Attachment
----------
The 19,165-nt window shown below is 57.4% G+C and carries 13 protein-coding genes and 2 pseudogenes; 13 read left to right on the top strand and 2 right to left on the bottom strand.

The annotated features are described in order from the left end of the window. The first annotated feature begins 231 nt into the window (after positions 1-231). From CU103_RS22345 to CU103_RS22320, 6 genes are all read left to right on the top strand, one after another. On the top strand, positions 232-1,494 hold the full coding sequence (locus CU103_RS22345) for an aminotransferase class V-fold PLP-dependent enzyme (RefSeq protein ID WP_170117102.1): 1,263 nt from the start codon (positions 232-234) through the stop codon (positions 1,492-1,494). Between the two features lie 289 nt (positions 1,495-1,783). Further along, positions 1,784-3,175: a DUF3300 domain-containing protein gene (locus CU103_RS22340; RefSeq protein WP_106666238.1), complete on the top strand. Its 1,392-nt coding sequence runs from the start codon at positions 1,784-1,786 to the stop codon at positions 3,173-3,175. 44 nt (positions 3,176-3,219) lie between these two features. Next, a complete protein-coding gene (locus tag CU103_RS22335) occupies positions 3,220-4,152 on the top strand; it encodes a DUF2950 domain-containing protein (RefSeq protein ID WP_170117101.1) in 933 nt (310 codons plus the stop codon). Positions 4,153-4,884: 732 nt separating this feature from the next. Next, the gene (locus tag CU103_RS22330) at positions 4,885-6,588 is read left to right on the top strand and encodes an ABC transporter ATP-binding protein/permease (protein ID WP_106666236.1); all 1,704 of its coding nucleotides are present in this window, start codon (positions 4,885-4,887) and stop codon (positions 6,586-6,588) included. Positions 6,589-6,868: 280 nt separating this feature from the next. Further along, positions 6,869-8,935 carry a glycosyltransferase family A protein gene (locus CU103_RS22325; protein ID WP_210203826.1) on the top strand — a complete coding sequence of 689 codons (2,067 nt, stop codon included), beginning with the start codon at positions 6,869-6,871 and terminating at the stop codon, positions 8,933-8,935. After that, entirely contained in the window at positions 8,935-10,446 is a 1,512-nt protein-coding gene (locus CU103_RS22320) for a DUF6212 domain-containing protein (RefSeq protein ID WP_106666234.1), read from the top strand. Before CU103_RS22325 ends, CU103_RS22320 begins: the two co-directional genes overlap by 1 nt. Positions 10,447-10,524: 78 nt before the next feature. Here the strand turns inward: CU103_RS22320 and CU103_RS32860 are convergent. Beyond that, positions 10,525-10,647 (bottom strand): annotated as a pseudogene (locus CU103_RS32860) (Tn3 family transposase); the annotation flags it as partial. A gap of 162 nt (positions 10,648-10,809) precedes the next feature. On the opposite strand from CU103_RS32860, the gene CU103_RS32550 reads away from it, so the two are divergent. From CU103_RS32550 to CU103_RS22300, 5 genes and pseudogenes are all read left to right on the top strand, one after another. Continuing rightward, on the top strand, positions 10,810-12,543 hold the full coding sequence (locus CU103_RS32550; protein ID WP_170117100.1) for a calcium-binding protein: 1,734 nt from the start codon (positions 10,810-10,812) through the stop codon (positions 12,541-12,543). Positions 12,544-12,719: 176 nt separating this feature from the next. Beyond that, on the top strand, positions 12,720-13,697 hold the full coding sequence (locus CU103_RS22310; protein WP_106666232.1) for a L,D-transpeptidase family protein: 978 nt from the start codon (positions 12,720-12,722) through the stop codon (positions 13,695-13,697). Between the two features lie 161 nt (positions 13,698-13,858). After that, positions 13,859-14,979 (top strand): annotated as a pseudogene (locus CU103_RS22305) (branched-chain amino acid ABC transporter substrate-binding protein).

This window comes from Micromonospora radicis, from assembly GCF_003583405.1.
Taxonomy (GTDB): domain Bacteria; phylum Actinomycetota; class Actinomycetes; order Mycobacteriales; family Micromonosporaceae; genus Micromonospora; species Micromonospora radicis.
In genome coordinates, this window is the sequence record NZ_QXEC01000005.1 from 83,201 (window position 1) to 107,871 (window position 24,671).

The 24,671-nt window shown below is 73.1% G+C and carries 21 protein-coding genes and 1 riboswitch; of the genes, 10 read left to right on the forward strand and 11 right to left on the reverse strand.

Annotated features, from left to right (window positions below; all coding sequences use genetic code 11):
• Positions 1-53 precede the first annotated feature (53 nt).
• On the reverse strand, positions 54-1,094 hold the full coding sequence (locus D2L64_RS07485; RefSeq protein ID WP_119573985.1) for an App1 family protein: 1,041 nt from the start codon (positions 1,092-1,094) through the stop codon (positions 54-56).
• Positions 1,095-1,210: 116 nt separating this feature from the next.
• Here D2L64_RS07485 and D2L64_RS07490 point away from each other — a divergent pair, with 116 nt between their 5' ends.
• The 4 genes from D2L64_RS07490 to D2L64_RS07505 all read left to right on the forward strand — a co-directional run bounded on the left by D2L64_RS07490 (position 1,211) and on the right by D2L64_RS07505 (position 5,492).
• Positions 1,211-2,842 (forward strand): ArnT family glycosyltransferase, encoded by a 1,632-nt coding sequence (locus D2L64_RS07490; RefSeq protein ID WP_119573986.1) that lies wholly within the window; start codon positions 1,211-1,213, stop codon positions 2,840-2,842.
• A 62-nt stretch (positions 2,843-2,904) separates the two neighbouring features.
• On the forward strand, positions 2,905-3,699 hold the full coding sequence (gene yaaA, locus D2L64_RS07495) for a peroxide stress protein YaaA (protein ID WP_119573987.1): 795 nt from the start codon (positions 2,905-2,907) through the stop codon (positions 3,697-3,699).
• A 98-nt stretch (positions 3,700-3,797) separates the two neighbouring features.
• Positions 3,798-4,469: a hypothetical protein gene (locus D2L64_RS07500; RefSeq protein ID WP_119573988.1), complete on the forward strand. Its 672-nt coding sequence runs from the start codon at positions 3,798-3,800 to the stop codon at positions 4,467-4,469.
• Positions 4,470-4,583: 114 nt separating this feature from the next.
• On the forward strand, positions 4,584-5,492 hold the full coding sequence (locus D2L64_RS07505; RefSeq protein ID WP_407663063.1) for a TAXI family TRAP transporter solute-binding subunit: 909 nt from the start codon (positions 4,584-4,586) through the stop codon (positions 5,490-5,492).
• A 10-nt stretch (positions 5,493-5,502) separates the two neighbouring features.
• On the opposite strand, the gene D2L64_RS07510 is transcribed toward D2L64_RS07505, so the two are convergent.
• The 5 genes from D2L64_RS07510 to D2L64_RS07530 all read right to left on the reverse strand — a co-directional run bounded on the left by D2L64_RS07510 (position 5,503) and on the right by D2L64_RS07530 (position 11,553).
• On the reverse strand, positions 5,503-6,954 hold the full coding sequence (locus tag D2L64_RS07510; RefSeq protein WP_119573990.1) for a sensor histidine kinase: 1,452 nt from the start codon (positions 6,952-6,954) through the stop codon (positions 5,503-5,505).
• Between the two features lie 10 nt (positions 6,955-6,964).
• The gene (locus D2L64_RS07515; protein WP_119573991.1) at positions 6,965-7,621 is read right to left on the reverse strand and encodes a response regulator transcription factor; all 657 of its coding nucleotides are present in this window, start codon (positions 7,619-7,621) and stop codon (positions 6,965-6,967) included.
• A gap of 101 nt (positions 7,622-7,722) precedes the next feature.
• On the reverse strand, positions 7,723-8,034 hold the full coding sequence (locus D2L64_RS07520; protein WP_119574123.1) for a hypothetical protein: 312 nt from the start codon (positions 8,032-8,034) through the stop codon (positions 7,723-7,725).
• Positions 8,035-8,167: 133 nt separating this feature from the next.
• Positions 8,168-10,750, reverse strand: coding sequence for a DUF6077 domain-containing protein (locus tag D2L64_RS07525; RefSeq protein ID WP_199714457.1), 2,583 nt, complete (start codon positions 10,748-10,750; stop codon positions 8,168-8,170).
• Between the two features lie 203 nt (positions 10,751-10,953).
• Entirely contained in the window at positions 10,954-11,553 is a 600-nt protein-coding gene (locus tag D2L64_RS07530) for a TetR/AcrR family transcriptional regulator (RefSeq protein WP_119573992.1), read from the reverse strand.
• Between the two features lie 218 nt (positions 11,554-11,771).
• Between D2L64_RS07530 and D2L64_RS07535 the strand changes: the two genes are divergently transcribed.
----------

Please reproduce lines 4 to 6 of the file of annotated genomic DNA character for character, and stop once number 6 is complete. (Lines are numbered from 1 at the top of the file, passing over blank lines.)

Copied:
Taxonomy (GTDB): domain Bacteria; phylum Actinomycetota; class Actinomycetes; order Mycobacteriales; family Micromonosporaceae; genus Micromonospora; species Micromonospora radicis.
In genome coordinates, this window is the sequence record NZ_QXEC01000005.1 from 83,201 (window position 1) to 107,871 (window position 24,671).

The 24,671-nt window shown below is 73.1% G+C and carries 21 protein-coding genes and 1 riboswitch; of the genes, 10 read left to right on the forward strand and 11 right to left on the reverse strand.